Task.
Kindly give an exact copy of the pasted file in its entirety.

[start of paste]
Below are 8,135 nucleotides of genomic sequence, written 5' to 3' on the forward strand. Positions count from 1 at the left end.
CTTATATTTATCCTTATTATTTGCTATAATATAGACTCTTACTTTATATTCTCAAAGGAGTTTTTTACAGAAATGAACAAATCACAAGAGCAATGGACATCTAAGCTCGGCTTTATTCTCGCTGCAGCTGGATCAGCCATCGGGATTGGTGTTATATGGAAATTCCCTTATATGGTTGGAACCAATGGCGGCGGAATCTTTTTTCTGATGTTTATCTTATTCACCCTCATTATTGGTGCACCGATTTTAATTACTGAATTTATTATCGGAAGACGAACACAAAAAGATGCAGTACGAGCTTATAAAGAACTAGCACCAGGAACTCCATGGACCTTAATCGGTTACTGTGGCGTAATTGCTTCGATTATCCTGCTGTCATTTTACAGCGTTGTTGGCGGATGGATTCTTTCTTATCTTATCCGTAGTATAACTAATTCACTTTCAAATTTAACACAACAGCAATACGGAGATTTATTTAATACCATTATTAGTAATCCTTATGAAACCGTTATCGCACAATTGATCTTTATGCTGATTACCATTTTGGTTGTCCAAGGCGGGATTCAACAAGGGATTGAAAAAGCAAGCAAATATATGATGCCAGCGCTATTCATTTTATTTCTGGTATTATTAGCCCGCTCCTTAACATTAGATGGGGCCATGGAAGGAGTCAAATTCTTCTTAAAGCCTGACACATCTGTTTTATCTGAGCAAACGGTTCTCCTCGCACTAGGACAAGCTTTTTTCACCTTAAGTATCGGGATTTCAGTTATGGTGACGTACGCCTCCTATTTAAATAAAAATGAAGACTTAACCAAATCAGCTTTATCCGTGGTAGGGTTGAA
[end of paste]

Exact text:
Below are 8,135 nucleotides of genomic sequence, written 5' to 3' on the forward strand. Positions count from 1 at the left end.
CTTATATTTATCCTTATTATTTGCTATAATATAGACTCTTACTTTATATTCTCAAAGGAGTTTTTTACAGAAATGAACAAATCACAAGAGCAATGGACATCTAAGCTCGGCTTTATTCTCGCTGCAGCTGGATCAGCCATCGGGATTGGTGTTATATGGAAATTCCCTTATATGGTTGGAACCAATGGCGGCGGAATCTTTTTTCTGATGTTTATCTTATTCACCCTCATTATTGGTGCACCGATTTTAATTACTGAATTTATTATCGGAAGACGAACACAAAAAGATGCAGTACGAGCTTATAAAGAACTAGCACCAGGAACTCCATGGACCTTAATCGGTTACTGTGGCGTAATTGCTTCGATTATCCTGCTGTCATTTTACAGCGTTGTTGGCGGATGGATTCTTTCTTATCTTATCCGTAGTATAACTAATTCACTTTCAAATTTAACACAACAGCAATACGGAGATTTATTTAATACCATTATTAGTAATCCTTATGAAACCGTTATCGCACAATTGATCTTTATGCTGATTACCATTTTGGTTGTCCAAGGCGGGATTCAACAAGGGATTGAAAAAGCAAGCAAATATATGATGCCAGCGCTATTCATTTTATTTCTGGTATTATTAGCCCGCTCCTTAACATTAGATGGGGCCATGGAAGGAGTCAAATTCTTCTTAAAGCCTGACACATCTGTTTTATCTGAGCAAACGGTTCTCCTCGCACTAGGACAAGCTTTTTTCACCTTAAGTATCGGGATTTCAGTTATGGTGACGTACGCCTCCTATTTAAATAAAAATGAAGACTTAACCAAATCAGCTTTATCCGTGGTAGGGTTGAA